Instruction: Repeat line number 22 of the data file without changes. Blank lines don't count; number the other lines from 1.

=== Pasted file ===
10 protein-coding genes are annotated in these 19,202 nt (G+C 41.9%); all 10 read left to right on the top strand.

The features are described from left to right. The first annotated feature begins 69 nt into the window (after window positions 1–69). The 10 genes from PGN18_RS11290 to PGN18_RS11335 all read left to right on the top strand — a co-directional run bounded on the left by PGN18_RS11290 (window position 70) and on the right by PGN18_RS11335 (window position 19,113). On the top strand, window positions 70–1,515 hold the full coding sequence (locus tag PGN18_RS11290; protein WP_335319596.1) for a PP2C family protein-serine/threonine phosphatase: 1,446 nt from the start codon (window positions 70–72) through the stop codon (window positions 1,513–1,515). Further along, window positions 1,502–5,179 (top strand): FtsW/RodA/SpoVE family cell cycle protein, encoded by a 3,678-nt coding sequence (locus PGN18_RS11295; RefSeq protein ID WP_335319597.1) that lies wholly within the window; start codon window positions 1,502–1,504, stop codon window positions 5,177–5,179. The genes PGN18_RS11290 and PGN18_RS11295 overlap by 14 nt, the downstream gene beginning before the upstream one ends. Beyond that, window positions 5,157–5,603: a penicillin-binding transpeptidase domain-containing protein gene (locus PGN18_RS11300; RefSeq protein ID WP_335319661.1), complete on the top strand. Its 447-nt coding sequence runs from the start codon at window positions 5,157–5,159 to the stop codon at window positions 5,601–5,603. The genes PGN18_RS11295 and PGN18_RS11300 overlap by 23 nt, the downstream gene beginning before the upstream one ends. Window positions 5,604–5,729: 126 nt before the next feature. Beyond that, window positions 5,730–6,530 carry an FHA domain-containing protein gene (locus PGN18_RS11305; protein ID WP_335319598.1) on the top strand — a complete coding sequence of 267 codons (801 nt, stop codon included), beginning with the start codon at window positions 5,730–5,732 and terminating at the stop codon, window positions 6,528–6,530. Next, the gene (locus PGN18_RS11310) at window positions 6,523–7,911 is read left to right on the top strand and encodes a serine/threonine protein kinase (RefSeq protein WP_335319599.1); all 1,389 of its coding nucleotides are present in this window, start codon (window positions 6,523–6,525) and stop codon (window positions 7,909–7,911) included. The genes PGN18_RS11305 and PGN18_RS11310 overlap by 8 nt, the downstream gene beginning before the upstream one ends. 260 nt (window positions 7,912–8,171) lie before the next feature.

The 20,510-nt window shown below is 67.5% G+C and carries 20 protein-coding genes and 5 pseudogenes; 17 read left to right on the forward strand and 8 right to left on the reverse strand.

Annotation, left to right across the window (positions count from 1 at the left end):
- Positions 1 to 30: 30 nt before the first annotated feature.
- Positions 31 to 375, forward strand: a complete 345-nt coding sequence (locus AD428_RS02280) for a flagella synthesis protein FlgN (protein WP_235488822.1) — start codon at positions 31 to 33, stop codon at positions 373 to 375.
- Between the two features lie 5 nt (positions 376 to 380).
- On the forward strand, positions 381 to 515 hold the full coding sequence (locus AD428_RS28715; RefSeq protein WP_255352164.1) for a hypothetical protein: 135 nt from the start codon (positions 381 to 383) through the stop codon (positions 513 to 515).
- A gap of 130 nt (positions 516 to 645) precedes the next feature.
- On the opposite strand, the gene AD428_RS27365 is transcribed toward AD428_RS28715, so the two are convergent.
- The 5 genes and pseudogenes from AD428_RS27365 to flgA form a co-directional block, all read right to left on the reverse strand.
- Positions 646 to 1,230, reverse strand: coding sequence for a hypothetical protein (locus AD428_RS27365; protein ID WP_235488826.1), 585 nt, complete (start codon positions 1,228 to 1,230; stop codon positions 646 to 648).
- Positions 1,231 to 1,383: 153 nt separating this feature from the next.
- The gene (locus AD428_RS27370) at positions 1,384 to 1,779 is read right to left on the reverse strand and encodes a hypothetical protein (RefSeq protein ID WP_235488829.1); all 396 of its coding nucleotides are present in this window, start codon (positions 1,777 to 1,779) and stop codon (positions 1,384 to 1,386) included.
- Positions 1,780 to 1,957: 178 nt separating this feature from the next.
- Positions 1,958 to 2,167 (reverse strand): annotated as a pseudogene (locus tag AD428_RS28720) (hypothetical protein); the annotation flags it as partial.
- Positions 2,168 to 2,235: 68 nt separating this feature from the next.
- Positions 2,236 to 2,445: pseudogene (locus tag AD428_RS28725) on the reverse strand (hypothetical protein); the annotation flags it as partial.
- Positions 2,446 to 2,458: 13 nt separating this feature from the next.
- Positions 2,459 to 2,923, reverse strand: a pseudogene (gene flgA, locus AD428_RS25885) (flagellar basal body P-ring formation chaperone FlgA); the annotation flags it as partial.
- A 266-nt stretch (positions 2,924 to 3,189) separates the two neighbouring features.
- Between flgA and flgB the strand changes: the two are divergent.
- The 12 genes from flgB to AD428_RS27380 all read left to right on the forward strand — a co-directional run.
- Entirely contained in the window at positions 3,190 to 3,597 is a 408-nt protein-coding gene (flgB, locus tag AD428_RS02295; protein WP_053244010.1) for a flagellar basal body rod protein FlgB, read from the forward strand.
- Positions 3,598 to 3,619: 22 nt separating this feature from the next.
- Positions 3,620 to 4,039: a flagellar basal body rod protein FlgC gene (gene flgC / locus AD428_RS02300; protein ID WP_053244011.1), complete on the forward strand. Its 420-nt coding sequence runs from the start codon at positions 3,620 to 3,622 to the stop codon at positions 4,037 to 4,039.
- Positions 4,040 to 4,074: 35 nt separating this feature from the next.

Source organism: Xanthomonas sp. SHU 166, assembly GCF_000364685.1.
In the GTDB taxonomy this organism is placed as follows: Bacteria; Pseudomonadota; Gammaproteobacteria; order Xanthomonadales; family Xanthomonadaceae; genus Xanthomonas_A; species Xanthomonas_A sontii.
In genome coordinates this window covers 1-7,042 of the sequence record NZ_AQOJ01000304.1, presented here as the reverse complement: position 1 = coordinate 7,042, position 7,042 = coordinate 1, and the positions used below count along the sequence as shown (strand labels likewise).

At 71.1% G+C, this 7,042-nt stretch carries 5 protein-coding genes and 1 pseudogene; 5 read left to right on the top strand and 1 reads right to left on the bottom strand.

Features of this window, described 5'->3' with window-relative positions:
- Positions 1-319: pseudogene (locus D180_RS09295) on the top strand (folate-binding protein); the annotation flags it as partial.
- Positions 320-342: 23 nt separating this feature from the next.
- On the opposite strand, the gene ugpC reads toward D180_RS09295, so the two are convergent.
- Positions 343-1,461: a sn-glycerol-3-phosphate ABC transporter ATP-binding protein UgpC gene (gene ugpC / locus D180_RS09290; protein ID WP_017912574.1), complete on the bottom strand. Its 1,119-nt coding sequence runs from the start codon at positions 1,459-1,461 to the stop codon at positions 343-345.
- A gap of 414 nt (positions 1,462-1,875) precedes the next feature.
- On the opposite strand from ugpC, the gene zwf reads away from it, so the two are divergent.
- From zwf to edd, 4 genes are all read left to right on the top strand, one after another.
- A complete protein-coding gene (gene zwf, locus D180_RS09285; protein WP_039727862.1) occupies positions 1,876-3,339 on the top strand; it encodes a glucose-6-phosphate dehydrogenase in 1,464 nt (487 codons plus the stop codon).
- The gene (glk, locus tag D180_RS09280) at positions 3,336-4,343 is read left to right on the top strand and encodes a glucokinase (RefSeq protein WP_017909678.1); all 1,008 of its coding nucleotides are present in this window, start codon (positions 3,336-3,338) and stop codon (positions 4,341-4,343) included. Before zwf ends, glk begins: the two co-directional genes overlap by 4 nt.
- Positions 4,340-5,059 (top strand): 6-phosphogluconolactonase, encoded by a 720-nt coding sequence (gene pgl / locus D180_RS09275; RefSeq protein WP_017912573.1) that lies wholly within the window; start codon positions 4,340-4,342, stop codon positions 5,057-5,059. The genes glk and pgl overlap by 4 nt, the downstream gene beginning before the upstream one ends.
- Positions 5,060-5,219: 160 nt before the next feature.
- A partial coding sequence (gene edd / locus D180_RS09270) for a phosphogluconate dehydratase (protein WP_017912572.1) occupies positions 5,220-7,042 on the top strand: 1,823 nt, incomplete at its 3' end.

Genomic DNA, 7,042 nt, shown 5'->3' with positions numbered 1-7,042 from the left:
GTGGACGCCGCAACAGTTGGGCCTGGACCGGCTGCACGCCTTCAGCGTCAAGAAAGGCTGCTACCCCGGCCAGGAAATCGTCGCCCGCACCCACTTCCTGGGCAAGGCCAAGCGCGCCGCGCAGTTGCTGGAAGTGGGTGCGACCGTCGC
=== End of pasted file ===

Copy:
- Between flgA and flgB the strand changes: the two are divergent.